1821 - 1891 Person Name: Edward Hayes Plumptre (1821-1891) Author of "Thine arm, O Lord, in days of old" in Ancient and Modern Plumptre, Edward Hayes, D.D., son of Mr. E. H. Plumptre, was born in London, Aug. 6, 1821, and educated at King's College, London, and University College, Oxford, graduating as a double first in 1844. He was for some time Fellow of Brasenose. On taking Holy Orders in 1846 he rapidly attained to a foremost position as a Theologian and Preacher. His appointments have been important and influential, and include that of Assistant Preacher at Lincoln's Inn; Select Preacher at Oxford; Professor of Pastoral Theology at King's College, London; Dean of Queen's, Oxford; Prebendary in St. Paul's Cathedral, London; Professor of Exegesis of the New Testament in King's College, London; Boyle Lecturer; Grinfield Lecturer on the Septuagint, Oxford; Examiner in the Theological schools at Oxford; Member of the Old Testament Company for the Revision of the A.V. of the Holy Scriptures; Rector of Pluckley, 1869; Vicar of Bickley, Kent, 1873; and Dean of Wells, 1881.
Dean Plumptre's literary productions have been very numerous and important, and embrace the classics, history, divinity, biblical criticism, biography, and poetry. The list as set forth in Crockford's Clerical Directory is very extensive. His poetical works include Lazarus, and Other Poems, 1864; Master and Scholar, 1866; Things New and Old, 1884; and translations of Sophocles, Æschylus, and Dante. As a writer of sacred poetry he ranks very high. His hymns are elegant in style, fervent in spirit, and broad in treatment. The subjects chosen are mainly those associated with the revived Church life of the present day, from the Processional at a Choral Festival to hospital work and the spiritual life in schools and colleges. The rhythm of his verse has a special attraction for musicians, its poetry for the cultured, and its stately simplicity for the devout and earnest-minded. The two which have attained to the most extensive use in Great Britain and America are: Rejoice, ye pure in heart," and "Thine arm, O Lord, in days of old." His translations from the Latin, many of which were made for the Hymnary, 1871 and 1872, are very good and musical, but they have not been used in any way in proportion to their merits.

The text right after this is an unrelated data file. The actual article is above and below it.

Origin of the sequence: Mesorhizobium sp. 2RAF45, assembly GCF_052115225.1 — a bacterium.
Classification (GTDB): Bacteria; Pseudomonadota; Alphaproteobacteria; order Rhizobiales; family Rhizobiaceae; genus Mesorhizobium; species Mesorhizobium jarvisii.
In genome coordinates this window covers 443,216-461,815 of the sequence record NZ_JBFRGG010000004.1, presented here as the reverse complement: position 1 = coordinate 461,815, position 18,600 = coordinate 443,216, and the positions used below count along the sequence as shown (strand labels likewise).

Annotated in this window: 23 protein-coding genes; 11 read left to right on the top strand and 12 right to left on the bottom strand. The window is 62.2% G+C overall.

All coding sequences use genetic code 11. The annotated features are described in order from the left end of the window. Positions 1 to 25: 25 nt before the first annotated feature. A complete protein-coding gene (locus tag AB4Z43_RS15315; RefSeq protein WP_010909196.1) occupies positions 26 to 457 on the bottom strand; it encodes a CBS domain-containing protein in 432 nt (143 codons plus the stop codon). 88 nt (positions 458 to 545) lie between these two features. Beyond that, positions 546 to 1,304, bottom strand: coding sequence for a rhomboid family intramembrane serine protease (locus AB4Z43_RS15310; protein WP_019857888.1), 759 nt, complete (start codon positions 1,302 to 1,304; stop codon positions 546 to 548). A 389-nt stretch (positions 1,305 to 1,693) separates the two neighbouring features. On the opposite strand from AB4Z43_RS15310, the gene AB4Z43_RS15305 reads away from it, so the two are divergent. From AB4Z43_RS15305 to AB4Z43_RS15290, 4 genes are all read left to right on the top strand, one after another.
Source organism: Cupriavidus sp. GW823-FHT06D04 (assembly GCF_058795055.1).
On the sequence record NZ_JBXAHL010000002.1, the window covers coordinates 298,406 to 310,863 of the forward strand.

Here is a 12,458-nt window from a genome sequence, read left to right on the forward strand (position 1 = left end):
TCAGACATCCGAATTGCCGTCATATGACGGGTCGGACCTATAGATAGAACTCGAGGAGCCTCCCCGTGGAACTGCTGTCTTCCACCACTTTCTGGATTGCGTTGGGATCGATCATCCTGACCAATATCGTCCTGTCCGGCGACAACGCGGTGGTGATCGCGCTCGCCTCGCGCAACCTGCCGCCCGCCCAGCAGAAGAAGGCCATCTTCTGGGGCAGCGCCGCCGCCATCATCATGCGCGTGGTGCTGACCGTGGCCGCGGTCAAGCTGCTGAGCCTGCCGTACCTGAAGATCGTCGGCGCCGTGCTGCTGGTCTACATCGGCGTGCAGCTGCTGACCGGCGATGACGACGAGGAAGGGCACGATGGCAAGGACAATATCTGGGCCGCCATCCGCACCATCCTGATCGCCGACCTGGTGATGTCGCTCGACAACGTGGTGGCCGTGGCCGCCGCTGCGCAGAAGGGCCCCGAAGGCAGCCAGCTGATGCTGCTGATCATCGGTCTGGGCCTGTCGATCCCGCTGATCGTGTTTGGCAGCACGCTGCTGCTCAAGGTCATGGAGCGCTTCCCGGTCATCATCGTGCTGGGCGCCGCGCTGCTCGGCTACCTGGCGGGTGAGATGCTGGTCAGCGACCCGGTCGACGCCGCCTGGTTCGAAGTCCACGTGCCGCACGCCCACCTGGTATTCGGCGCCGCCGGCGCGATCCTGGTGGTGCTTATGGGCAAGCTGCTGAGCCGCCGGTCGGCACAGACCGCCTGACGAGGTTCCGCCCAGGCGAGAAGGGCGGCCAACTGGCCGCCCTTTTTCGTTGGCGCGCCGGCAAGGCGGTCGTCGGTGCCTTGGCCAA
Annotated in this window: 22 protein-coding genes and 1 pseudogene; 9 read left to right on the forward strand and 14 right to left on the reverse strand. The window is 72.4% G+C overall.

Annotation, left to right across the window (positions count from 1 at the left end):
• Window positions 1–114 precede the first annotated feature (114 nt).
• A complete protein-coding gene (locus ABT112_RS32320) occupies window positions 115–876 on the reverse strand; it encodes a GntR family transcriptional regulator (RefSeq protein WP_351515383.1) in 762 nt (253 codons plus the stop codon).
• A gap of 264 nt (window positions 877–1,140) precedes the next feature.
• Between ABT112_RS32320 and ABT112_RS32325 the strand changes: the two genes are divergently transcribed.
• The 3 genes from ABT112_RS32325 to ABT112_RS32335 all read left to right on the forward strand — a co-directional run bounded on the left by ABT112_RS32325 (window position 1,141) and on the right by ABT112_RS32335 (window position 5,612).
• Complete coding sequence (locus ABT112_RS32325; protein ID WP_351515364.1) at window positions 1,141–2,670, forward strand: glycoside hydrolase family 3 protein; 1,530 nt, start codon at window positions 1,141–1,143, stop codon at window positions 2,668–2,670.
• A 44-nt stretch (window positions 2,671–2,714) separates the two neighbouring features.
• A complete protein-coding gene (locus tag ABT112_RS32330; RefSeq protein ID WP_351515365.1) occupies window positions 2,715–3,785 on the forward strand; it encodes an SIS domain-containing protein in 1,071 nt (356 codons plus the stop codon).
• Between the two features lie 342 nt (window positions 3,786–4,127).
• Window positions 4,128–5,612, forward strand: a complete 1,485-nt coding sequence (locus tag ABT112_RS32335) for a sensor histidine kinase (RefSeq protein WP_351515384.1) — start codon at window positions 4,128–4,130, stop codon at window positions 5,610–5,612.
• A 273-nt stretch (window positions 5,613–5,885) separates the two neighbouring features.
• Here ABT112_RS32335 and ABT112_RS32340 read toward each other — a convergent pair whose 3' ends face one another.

His original hymns in common use include:—
1. Behold they gain the lonely height. The Transfiguration. Written for and first published in the Society for Promoting Christian Knowledge Church Hymns, 1871.
2. For all Thy countless bounties. National Hymns. Written for the Jubilee of Queen Victoria, 1887, and set to music by C. W. Lavington. It was printed, together with the National Anthem adapted for the Jubilee, in Good Words, 1887.
3. Lo, summer comes again! Harvest. Written in 1871 for use at the Harvest Festival in Pluckley Church, Kent, of which the author was then rector, and published in the same year in the Hymnary, No. 466.
4. March, march, onward soldiers true. Processional at Choral Festivals. Written in 1867 for the tune of Costa's March of the Israelites in the Oratorio of Eli, at the request of the Rev. Henry White, Chaplain of the Savoy, and first used in that Chapel. It was subsequently published in the Savoy Hymnary, N.D. , in 4 stanzas of 4 lines; in a Choral Festival book at Peterborough, and in the S. P. C. K. Church Hymns, 1871.
5. 0 Light, Whose beams illumine all. The Way, the Truth, and the Life. Written in May 1864, and published in his Lazarus, and Other Poems, 1864, as one of five Hymns for School and College. It passed into the 1868 Appendix to Hymns Ancient & Modern, and again into other collections.
6. 0 Lord of hosts, all heaven possessing. For School or College. Written in May, 1864, and published in his Lazarus and other Poems, 1864, in 5 stanzas of 6 lines.
7. 0 praise the Lord our God. Processional Thanksgiving Hymn. Written May 1864, and published in his Lazarus, and other Poems, 1864, in 4 stanzas of 8 lines. It is a most suitable hymn for Sunday school gatherings.
8. Rejoice, ye pure in heart. Processional at Choral Festival. Written in May 1865, for the Peterborough Choral Festival of that year, and first used in Peterborough Cathedral. In the same year it was published with special music by Novello & Co; and again (without music) in the 2nd edition of Lazarus, and Other Poems, 1865. It was included in the 1868 Appendix to Hymns Ancient & Modern with the change in stanza i., line 3, of "Your orient banner wave on high," to "Your festal banner wave on high." It is more widely used than any other of the author's hymns. Authorized text in Hymns Ancient & Modern.
9. Thine arm, 0 Lord, in days of old. Hospitals. Written in 1864 for use in King's College Hospital, London, and first printed on a fly-sheet as "A Hymn used in the Chapel of King's College Hospital." It was included in the 2nd edition of Lazarus, and Other Poems, 1865; in the 1868 Appendix to Hymns Ancient & Modern; the S. P. C. K. Church Hymns, 1871; Thring's Collection, 1882; and many others.
10. Thy hand, 0 God, has guided. Church Defence. Included in the 1889 Supplemental Hymns to Hymns Ancient & Modern The closing line of each stanza, "One Church, one Faith, one Lord," comes in with fine effect.
Dean Plumptre's Life of Bishop Ken, 1888, is an exhaustive and excellent work.
-- John Julian, Dictionary of Hymnology (1907)
Plumptre, E. H., p. 897, i. Died at the Deanery, Wells, Feb. 1, 1891.
--John Julian, Dictionary of Hymnology, Appendix, Part II (1907)
E. H. Plumptre